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Fabrication of stem cell chip with peptide nanopatterned layer to detect cytotoxicity of environmental toxicants.


A stem cell chip with peptide nanopatterned layer was fabricated to detect the effects of environmental toxins on human neural stem cells (HB1 x F3) electrochemically. The cell chip was recently developed as in vitro monitoring tool for determining the cell viability simply and rapidly compared to the conventional methods. However, cell chip composed of neural stem cells have not been reported due to the difficulties for maintaining its stemness and cell attachment on the artificial electrode surface, which is critical for sensitive detection of cell viability electrochemically. In this study, we fabricated peptide nanopatterned layer on gold electrode for increasing the affinity between the stem cell and an artificial electrode surface by self-assembly technique. After the confirmation of fabricated nanopatterned surface, neural stem cells were immobilized on chip surface and the viability was measured by electrochemical method. Thereafter, neural stem cells were treated with two kinds of common environmental toxins, and the intensities of reduction peak obtained by cyclic voltammetry (CV) were decreased with the increase of concentrations of environmental toxins. These electrochemical results were validated by 3-(4,5-Dimethylthiazol-2-yl)-2,5-diphenyltetrazolium bromide (MTT) assay. Our newly developed stem cell chip can be used as useful label-free analysis tool for detecting drug effects or for assessing the toxicity electrochemically.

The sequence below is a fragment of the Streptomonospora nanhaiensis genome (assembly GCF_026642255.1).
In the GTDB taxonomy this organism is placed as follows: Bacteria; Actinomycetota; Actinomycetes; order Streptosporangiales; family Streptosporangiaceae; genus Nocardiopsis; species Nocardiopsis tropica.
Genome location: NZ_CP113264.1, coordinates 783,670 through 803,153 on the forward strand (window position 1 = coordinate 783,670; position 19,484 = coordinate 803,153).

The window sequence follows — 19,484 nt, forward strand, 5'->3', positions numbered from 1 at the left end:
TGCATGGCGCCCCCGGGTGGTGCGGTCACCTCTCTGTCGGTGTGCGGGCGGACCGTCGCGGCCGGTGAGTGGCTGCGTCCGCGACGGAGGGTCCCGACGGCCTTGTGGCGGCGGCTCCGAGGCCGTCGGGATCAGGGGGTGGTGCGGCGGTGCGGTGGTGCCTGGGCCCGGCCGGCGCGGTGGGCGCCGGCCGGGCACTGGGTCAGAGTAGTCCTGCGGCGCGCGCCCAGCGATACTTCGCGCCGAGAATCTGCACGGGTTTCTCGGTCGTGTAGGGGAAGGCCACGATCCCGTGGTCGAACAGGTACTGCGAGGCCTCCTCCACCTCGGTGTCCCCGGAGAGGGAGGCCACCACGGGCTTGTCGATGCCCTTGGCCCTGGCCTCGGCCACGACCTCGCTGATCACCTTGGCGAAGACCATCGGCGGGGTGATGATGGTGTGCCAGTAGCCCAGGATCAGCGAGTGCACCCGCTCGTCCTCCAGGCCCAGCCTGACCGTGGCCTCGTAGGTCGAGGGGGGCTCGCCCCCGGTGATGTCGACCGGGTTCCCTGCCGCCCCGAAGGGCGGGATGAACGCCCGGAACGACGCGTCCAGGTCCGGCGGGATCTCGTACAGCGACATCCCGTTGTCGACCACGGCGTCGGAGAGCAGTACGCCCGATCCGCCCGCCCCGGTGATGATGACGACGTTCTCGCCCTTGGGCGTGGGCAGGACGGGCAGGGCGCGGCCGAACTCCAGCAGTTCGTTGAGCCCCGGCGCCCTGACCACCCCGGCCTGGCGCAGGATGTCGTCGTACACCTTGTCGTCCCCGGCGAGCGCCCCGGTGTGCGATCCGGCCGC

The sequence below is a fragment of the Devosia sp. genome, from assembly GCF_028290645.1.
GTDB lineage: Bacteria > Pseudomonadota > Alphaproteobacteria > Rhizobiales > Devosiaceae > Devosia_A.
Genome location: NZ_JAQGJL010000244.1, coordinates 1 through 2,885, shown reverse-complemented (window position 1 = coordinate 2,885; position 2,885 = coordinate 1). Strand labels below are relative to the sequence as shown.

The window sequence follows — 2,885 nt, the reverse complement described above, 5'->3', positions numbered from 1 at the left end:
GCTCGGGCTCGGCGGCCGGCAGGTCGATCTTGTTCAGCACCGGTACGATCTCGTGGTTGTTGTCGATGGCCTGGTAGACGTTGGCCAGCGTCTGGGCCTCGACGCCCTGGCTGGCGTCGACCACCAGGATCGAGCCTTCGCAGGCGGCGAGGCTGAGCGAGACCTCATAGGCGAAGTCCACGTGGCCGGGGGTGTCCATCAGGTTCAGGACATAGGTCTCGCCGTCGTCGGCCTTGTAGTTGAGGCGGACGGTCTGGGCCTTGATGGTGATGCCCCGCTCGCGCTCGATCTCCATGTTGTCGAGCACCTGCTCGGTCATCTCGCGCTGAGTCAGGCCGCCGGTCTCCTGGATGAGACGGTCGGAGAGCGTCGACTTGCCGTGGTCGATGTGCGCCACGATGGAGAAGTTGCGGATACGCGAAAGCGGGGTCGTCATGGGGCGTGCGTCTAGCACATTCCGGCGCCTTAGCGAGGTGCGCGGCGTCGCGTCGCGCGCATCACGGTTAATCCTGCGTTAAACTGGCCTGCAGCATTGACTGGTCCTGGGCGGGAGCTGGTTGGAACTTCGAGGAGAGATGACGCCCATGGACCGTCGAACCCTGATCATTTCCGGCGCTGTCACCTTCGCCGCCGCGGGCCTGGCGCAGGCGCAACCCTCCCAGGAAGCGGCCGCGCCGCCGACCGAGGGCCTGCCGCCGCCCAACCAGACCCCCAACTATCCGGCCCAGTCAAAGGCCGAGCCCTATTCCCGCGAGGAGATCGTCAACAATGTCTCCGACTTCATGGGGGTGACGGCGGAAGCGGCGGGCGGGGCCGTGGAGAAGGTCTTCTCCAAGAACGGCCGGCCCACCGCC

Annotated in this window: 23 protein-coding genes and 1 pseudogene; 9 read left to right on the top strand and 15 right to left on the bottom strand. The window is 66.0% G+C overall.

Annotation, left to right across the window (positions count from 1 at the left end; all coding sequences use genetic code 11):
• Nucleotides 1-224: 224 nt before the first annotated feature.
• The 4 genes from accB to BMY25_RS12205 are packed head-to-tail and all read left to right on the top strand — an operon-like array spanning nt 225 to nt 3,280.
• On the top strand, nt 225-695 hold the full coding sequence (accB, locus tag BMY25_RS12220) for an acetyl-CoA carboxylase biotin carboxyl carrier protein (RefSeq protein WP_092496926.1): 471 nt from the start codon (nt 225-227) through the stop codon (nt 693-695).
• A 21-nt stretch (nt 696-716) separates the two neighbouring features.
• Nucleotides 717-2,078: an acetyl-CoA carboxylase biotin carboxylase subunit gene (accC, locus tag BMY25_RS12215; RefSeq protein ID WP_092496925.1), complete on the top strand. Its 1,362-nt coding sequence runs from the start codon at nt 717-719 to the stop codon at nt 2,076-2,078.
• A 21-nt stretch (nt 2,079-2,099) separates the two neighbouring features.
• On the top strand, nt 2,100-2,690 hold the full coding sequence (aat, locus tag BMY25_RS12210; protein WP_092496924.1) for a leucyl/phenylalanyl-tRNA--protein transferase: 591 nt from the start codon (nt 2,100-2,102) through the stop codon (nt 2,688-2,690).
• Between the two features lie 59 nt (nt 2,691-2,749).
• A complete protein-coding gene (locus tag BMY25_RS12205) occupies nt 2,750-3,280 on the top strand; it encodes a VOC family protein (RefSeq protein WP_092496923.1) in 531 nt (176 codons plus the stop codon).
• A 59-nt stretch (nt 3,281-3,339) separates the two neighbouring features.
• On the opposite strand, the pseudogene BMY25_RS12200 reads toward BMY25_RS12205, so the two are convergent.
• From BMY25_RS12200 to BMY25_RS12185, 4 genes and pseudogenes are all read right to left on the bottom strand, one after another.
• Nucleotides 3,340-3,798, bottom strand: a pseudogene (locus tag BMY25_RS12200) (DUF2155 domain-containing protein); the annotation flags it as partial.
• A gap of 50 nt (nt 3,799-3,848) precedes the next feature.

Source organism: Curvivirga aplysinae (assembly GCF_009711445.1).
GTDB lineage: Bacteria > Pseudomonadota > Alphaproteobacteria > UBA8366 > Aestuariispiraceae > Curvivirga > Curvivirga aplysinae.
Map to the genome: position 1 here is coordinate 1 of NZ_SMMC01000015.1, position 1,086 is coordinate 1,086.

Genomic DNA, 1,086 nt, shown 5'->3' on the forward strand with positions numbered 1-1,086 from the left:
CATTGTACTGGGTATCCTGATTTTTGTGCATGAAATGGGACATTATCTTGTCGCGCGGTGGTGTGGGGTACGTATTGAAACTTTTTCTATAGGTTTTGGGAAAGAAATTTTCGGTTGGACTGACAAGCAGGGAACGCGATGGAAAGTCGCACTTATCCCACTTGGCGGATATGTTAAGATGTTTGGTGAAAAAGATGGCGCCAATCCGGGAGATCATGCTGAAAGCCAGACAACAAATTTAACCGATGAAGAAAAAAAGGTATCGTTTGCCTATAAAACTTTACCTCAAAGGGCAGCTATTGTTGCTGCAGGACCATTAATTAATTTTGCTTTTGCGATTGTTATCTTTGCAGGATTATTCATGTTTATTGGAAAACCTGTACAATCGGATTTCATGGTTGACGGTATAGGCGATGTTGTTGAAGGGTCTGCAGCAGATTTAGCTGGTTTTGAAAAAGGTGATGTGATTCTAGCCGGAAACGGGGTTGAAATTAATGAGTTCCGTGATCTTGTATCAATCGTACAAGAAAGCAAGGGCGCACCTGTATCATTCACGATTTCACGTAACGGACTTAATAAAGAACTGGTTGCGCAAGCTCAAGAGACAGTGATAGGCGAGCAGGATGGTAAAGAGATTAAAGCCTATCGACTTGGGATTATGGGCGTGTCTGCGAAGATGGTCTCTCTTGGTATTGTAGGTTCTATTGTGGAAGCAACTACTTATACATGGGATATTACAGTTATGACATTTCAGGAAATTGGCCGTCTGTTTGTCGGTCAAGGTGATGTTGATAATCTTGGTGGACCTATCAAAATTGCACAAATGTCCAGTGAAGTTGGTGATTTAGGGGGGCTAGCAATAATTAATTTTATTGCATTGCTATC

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    Department of Chemical and Biomolecular Engineering, Sogang University, Seoul 121-742, Korea.

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    Biological Assay
    Cell Culture Techniques
    Cell Line
    Cell Survival
    Environmental Pollutants
    Equipment Design
    Equipment Failure Analysis
    Stem Cells
    Toxicity Tests

    Pub Type(s)

    Journal Article
    Research Support, Non-U.S. Gov't



    PubMed ID